Urbanization is a primary threat to biodiversity. However, scientists know little about how urbanization affects biodiversity and ecosystem services in tropical regions of the Global South. An international research team led by the Universities of Göttingen and Hohenheim in Germany, in collaboration with the University of Agricultural Sciences of Bangalore in India, investigated the effects of urbanization on bee communities in smallholder farms in and around Bangalore — a South Indian city with more than 13 million inhabitants. They found that social bees, such as wild honey bees, suffered more than large solitary bees or those that nest in cavities, which contrasts with results from temperate regions. Native flowering plants adjacent to farmland and crop diversification can help to maintain bee communities. The findings were published in the journal Ecological Applications.
In an extensive field survey of bees on vegetable farms spread from rural to urban environments, the researchers recorded more than 26,000 individual bees belonging to 40 species. Combining the data with remote sensing by satellite allowed the scientists to identify how the proportion of sealed surfaces and buildings in metropolitan areas affected bee communities. They also analysed how bee species responded to the environments, comparing bees that use different nesting sites and differ in sociality and mobility.
“We demonstrated that the way bees responded to urbanization were specific to certain traits. For example, bees nesting in cavities actually benefited from urbanization as they can nest in small cracks and cavities on buildings,” says first author Gabriel Marcacci, PhD student in the Functional Agrobiodiversity group at the University of Göttingen. He continues, “Moreover, we found that ground-nesting bees, which are usually considered the losers in urbanization, find ample nesting opportunities in tropical megacities because enough bare ground is still available, mostly in the less developed neighbourhoods.”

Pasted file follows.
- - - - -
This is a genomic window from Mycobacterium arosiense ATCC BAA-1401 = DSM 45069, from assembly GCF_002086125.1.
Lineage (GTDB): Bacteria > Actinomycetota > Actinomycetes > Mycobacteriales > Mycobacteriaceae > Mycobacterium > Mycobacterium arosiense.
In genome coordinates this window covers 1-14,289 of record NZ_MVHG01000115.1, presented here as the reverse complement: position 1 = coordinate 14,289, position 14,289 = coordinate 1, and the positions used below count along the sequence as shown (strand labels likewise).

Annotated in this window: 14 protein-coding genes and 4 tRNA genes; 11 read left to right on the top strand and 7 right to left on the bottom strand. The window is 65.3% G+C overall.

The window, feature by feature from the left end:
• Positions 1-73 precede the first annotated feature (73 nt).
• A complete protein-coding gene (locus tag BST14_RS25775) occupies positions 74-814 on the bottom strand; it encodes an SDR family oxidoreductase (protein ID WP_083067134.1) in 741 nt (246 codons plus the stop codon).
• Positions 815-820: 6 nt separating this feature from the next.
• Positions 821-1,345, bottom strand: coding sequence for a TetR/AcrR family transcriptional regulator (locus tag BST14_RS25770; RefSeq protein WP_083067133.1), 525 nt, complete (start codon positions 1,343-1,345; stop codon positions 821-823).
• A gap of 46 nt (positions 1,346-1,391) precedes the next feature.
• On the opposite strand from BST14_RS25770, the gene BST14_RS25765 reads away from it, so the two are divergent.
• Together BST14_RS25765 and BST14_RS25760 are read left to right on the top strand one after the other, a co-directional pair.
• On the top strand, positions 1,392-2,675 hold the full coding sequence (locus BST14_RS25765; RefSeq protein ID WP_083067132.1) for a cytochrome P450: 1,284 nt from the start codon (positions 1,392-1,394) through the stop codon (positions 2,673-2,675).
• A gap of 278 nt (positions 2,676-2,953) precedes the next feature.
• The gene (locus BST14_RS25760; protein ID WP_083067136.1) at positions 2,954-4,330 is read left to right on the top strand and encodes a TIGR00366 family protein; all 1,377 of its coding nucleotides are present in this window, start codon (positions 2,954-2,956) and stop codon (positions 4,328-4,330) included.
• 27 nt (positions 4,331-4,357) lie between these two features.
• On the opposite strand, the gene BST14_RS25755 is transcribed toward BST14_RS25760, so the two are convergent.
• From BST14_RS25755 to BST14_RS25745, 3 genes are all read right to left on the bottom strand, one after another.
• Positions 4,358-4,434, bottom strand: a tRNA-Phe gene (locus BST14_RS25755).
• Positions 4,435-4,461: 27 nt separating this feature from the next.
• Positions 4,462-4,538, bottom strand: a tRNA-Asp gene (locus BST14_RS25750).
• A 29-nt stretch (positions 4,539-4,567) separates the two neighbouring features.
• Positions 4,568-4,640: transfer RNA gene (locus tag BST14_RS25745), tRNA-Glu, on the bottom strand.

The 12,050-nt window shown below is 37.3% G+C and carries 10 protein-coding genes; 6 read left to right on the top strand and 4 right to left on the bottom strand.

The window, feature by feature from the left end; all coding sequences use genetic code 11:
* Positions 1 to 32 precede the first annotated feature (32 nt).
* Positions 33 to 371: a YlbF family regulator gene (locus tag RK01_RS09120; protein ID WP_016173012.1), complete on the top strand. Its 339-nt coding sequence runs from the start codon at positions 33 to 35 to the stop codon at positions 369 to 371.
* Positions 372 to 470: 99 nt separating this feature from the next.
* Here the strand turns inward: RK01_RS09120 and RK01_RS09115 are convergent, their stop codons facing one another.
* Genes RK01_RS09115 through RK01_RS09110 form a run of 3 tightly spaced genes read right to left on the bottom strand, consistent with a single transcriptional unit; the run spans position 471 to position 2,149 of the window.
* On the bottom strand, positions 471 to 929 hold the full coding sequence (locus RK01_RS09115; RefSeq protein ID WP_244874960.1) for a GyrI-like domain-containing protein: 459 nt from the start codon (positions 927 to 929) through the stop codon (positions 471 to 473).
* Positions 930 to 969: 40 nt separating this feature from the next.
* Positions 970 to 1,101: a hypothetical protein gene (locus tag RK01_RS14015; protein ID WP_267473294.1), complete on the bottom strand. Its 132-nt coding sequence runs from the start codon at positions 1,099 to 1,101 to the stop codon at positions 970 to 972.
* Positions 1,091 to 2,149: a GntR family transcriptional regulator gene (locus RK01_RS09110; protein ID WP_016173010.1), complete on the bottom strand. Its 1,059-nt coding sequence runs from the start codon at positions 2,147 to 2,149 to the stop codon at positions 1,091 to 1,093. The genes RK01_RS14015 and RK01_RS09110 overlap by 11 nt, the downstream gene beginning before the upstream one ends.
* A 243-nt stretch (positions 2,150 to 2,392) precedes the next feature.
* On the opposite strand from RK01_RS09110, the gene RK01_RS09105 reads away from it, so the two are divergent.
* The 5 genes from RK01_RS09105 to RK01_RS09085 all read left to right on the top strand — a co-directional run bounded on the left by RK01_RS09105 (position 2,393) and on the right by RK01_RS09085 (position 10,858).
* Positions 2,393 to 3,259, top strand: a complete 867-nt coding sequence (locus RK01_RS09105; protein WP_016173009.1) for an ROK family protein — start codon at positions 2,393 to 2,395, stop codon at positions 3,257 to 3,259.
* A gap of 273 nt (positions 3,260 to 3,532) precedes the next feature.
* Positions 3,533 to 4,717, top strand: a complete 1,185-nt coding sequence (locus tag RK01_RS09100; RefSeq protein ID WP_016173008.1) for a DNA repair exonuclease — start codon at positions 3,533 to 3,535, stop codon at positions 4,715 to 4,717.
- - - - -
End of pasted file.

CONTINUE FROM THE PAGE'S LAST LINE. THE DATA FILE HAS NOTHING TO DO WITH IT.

Professor Ingo Grass, Department of Ecology of Tropical Agricultural Systems University of Hohenheim, explains: “Our results differ in part from what is often found in cities in temperate regions, which shows that we cannot generalize from field studies carried out in Germany or other countries of the Global North.” Another contrasting result is the strong decline of social bees with urbanization. “This result is particularly worrying because in the tropics, social bees — such as wild honeybees and stingless bees — form large colonies and are essential for crop pollination,” explains Professor Teja Tscharntke.
The study also revealed the positive effects on bee communities of farm management practices such as crop diversification, or the presence of wild native plants growing within and around vegetable fields. Professor Catrin Westphal, head of Göttingen University’s Functional Agrobiodiversity group, concludes, “Our results suggest that urban agriculture can promote bee communities if managed in a sustainable manner and could combine to support wild bee conservation and food production in and around cities.”